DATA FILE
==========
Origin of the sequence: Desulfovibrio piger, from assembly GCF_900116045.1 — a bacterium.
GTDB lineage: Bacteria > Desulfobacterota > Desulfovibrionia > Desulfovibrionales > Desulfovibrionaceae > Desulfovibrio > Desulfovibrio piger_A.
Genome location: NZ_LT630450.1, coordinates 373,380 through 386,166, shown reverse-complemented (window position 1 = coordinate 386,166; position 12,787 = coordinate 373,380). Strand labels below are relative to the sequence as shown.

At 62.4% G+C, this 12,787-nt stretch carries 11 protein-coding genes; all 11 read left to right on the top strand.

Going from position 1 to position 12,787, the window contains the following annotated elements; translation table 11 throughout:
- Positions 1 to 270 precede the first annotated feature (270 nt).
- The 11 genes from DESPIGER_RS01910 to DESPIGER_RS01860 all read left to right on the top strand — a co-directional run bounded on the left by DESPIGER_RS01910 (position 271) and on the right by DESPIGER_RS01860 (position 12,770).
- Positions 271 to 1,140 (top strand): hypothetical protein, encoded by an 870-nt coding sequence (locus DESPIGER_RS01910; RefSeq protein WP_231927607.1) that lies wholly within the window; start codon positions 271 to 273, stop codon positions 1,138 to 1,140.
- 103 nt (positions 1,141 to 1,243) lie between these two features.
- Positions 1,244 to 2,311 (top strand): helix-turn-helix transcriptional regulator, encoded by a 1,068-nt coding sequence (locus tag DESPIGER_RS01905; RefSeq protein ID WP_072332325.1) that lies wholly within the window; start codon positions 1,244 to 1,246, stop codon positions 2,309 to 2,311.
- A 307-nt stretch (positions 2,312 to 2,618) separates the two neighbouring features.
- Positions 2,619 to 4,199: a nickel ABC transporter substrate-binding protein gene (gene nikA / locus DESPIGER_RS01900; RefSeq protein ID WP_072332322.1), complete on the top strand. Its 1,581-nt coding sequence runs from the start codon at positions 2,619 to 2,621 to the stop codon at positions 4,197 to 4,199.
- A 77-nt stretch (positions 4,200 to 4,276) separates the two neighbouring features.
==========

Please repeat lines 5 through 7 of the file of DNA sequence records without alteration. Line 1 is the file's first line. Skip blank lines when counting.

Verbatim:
Going from position 1 to position 12,787, the window contains the following annotated elements; translation table 11 throughout:
- Positions 1 to 270 precede the first annotated feature (270 nt).
- The 11 genes from DESPIGER_RS01910 to DESPIGER_RS01860 all read left to right on the top strand — a co-directional run bounded on the left by DESPIGER_RS01910 (position 271) and on the right by DESPIGER_RS01860 (position 12,770).